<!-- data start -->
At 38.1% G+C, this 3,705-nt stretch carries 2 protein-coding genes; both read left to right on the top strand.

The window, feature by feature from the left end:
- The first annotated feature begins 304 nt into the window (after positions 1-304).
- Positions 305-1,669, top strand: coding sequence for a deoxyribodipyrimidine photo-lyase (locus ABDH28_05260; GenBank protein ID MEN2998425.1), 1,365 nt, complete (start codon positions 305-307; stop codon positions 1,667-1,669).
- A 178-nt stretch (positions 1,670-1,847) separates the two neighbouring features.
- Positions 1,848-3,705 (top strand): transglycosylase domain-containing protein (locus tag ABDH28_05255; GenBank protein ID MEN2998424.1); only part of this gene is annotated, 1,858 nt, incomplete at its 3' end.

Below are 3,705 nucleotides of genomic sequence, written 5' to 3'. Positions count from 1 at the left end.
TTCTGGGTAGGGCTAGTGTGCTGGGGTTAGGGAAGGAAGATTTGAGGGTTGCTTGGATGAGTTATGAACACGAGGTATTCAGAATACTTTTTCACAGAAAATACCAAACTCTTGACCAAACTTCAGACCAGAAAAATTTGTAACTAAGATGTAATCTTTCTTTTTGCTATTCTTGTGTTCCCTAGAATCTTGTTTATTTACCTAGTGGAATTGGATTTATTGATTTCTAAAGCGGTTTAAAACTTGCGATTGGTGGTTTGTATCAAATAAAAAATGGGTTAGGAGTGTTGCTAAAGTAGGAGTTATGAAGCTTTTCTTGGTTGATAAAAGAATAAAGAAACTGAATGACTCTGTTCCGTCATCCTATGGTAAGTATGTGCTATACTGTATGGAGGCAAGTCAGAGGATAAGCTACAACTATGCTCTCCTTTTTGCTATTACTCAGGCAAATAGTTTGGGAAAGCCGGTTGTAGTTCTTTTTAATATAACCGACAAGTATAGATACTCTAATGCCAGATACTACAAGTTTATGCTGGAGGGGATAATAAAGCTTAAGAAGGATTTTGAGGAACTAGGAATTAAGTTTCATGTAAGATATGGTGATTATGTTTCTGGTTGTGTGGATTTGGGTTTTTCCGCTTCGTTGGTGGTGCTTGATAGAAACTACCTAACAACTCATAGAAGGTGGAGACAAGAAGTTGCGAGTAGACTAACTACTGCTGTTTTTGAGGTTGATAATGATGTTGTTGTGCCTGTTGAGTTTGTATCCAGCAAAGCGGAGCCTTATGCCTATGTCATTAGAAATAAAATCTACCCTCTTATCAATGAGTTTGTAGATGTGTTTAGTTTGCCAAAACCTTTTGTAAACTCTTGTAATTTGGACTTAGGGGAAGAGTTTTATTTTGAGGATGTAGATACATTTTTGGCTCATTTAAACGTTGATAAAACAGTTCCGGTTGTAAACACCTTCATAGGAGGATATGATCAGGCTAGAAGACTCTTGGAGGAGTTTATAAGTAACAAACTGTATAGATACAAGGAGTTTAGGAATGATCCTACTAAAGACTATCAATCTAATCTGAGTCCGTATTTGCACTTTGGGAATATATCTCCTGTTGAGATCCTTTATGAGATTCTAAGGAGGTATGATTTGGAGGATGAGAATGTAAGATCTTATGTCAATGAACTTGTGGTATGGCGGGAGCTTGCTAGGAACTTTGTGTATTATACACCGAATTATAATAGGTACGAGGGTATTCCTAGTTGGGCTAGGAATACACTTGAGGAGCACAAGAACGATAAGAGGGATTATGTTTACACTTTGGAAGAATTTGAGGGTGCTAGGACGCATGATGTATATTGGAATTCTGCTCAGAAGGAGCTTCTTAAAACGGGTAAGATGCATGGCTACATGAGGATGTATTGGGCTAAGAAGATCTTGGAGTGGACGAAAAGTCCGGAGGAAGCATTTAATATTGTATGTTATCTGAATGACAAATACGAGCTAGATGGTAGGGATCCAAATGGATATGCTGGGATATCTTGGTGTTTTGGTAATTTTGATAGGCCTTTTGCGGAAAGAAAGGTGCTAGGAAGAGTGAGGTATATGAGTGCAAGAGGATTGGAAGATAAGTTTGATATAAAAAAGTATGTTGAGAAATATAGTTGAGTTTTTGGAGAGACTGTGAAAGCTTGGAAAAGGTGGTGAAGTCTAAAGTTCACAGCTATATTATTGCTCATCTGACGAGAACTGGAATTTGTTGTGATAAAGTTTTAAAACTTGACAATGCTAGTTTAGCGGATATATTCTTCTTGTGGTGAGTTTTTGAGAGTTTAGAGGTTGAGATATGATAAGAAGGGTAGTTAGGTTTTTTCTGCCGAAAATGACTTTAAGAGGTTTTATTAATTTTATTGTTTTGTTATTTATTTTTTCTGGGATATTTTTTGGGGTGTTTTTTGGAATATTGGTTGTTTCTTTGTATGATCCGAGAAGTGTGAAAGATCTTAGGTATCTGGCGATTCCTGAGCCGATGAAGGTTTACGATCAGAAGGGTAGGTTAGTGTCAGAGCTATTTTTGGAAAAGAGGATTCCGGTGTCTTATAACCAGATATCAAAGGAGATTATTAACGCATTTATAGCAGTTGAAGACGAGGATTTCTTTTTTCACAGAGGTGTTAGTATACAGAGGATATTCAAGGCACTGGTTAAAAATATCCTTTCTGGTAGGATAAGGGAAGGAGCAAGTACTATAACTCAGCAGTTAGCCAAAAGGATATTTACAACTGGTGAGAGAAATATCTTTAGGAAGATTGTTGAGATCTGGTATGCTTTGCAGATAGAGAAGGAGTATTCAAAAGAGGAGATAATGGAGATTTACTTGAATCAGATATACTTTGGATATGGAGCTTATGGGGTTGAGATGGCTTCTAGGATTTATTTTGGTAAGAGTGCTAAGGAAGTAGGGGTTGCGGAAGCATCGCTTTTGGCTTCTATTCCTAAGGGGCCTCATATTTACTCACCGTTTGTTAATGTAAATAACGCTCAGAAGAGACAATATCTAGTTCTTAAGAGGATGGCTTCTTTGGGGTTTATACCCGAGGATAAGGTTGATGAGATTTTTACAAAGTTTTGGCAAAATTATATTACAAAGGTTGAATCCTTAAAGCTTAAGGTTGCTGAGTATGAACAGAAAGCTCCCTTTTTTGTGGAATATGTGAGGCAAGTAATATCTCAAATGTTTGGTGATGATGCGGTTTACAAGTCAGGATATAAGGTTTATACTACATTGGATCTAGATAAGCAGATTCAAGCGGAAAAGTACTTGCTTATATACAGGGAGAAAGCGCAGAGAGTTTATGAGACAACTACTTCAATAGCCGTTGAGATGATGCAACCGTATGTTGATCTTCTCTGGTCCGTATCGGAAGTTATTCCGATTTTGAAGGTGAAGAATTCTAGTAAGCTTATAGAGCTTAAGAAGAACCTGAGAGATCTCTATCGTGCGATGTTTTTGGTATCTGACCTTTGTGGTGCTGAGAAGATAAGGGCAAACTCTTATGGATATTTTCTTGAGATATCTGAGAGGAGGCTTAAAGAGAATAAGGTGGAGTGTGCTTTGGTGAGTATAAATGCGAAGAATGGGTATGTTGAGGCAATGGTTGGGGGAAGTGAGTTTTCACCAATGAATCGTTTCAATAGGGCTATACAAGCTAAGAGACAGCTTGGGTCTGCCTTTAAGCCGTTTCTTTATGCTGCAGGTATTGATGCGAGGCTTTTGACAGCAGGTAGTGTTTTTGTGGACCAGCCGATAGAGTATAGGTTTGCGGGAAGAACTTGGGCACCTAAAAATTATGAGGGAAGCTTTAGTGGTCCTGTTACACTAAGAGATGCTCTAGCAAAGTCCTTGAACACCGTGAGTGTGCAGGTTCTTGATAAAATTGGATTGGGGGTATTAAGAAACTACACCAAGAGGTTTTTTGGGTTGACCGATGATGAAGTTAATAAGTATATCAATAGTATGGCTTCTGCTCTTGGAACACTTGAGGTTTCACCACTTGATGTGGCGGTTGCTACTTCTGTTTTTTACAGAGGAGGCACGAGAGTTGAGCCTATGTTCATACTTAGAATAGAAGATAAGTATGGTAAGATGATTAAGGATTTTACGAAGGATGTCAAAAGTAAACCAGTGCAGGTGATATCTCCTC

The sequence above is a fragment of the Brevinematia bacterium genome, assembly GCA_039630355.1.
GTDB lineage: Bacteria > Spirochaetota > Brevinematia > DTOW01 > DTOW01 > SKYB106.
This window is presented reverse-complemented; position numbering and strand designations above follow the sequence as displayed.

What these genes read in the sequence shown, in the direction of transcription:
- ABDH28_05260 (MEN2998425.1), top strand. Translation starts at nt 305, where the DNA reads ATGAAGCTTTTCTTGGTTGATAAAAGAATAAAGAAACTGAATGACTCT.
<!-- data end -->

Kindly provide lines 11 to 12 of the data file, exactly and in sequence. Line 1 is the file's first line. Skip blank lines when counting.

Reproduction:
This window is presented reverse-complemented; position numbering and strand designations above follow the sequence as displayed.

What these genes read in the sequence shown, in the direction of transcription: